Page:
Trump Administration Rejects Maine’s Request to Remove Soda and Candy from SNAP | Citizens Against Government Waste

Trump Administration Rejects Maine’s Request to Remove Soda and Candy from SNAP

The WasteWatcher

For years, many conservatives have attacked the Supplemental Nutritional Assistance Program, and for good reason.  It is true that SNAP is rife with waste, fraud, and abuse, and is part of a complicated mess of federal welfare programs that have overly broad eligibility requirements.  However, conservatives looking to reform it by prohibiting people from using SNAP funds to buy soda and candy are promoting an increase in the size of government and are falling for the tricks of nanny state activists.  In Maine, for example, Governor Paul Le Page (R) and former state Commissioner of Health and Human Services Mary Mayhew, a candidate for governor in 2018, sought federal approval to remove soda and candy from SNAP in the state.  Fortunately, the Trump administration rejected the request.  This was the right call for many reasons.

First, removing particular products from SNAP would empower bureaucrats to do what they do best: make lists of what the government likes and doesn’t like and distort the free market by picking winners and losers.  It would create huge compliance costs for businesses, which would be passed to their employees in the form of lower wages and benefits, to consumers in the form of higher prices, and to investors through lower returns.  It would grow the size of government while weakening the private sector.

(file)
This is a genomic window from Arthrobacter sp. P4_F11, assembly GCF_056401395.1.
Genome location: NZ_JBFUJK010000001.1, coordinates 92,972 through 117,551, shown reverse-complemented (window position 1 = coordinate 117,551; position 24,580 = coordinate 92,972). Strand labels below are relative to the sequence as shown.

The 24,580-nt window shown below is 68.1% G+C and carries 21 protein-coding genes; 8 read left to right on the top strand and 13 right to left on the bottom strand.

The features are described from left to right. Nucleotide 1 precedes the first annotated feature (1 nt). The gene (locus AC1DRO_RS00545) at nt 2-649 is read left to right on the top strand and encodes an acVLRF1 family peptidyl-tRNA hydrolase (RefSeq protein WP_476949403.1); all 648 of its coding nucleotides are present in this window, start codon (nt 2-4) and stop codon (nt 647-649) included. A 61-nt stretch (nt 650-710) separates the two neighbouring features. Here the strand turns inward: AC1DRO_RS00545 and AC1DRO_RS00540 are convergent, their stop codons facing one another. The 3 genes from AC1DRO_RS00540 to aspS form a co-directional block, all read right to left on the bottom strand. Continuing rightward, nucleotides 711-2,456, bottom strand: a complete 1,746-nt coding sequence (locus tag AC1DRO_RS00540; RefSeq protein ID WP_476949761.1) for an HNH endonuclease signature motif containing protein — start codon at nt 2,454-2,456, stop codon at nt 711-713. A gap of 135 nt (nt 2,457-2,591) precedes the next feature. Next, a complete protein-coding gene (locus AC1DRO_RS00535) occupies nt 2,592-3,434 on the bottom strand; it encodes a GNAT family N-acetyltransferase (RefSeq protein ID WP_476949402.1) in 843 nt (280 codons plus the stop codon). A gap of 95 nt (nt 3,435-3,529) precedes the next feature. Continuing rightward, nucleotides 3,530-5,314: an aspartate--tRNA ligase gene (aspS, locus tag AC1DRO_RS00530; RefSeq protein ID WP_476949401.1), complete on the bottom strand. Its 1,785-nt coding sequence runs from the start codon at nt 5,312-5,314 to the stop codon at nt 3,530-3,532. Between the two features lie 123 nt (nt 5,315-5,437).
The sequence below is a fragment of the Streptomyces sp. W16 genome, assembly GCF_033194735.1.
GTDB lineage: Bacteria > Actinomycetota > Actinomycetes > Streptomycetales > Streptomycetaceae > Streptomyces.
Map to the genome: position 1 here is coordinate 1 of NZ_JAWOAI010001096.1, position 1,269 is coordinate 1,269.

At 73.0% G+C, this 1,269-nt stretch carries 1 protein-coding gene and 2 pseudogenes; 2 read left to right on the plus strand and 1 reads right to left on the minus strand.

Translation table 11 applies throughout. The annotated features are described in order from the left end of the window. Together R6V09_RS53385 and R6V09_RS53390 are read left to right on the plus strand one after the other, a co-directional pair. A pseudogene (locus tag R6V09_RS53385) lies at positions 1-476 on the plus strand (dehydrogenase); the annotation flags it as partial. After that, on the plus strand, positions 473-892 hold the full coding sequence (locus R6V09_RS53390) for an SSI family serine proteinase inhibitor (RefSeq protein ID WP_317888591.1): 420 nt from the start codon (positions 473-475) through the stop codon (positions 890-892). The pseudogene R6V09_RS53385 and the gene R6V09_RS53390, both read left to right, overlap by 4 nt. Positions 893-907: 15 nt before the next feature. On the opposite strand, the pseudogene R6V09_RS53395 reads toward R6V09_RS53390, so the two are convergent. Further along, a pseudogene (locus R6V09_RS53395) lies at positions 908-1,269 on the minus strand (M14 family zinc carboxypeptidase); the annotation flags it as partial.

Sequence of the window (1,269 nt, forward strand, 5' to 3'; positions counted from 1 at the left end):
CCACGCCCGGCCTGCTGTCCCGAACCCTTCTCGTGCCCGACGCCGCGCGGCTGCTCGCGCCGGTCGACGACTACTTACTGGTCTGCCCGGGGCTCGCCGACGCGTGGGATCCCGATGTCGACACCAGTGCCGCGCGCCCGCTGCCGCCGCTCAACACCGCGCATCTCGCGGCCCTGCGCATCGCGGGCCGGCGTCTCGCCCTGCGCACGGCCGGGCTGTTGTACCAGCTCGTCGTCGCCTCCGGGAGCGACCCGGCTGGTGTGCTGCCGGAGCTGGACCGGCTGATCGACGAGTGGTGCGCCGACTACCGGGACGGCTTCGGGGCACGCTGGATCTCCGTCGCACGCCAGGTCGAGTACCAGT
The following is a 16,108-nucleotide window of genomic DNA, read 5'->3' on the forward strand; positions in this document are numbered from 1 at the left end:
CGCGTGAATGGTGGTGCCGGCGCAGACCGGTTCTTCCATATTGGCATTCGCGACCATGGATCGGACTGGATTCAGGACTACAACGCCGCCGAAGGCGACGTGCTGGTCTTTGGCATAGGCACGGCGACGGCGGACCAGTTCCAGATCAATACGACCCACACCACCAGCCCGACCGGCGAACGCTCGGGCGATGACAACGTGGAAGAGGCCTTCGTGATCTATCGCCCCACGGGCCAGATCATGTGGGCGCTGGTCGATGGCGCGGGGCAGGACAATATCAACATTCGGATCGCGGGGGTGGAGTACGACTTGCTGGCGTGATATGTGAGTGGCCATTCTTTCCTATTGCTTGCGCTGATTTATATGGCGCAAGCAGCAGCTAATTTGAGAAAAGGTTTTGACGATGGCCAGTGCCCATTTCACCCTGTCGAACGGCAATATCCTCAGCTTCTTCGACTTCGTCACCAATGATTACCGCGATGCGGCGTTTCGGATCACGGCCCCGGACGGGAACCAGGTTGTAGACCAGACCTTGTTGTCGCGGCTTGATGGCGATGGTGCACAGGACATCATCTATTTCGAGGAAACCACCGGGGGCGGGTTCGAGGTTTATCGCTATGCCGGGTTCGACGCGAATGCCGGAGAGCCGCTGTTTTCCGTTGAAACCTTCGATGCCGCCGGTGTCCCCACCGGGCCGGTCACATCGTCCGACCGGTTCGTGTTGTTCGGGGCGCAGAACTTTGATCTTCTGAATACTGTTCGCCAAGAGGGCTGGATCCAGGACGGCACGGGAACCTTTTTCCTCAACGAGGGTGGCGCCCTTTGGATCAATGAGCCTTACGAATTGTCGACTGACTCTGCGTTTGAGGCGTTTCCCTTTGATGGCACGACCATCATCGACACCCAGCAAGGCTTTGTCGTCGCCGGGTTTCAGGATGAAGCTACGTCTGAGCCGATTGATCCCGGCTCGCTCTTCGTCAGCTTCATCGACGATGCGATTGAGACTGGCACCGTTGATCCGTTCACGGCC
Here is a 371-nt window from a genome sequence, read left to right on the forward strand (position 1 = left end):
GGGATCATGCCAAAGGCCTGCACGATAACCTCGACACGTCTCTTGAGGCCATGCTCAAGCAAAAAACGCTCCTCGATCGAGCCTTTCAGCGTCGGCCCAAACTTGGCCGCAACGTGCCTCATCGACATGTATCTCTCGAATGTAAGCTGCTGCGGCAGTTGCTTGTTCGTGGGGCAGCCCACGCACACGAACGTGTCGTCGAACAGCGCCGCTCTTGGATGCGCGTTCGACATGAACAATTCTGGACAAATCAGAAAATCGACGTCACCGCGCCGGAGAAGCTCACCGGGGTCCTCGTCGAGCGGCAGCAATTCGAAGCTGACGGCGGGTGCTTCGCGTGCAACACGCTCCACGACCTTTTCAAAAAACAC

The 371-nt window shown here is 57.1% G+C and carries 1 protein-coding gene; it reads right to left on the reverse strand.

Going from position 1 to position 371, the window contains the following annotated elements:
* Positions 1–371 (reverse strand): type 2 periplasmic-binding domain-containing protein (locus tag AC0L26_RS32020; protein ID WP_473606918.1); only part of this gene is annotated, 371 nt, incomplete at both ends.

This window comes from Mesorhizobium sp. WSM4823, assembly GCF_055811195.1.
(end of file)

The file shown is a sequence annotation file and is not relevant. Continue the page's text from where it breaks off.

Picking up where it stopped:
Second, removing soda and candy from SNAP-approved products will do nothing to reduce the size of SNAP.  If you want to cut the food stamp budget, cut the food stamp budget.  Merely removing the eligibility of one or two specific products will just cause people to spend more SNAP dollars on other food and beverages and spend their own money buying soda and candy. 

Third, if soda and candy were taken out of SNAP, the government would have to enforce the prohibition.  There would be undercover agents, sting operations, and other stuff straight out of 1984—all over a bottle of Coke or a Milky Way.  Again, the power and reach of government would increase.

Fourth, by prohibiting SNAP funds from being used to buy soda, government would be sending a clear signal that it disapproves of soda, which would lead states and localities to impose discriminatory taxes on it.  Soda taxes, a creation of notorious food policeman Michael Bloomberg, have driven business away in place after place.  Politicians justify soda taxes as a way to raise revenue to cover their wasteful spending.   

Not only is removing soda from SNAP bad policy, but it is also bad politics.  The Public Health Industrial Complex, which supports a progressive agenda, is sitting back and laughing at Republicans like Governor Le Page who have bought into this scam.  The food police cannot believe their good luck—Democrats would never do anything to limit the choice of poor people, but that bad idea is exactly what some Republicans have been dumb enough to fall for.  Americans elected a Republican president, Senate, and House, and governors and legislators across the country to grow the economy and get people off of SNAP, not to make lists of disapproved foods and drinks.

Taking soda out of SNAP would result in more power for bureaucrats, no taxpayer money saved, and could lead to higher taxes in a slew of places.  The poorest Americans would again be used as guinea pigs in another Bloomberg rip-off. 

We can be thankful that the Department of Agriculture has rejected this request from Maine.

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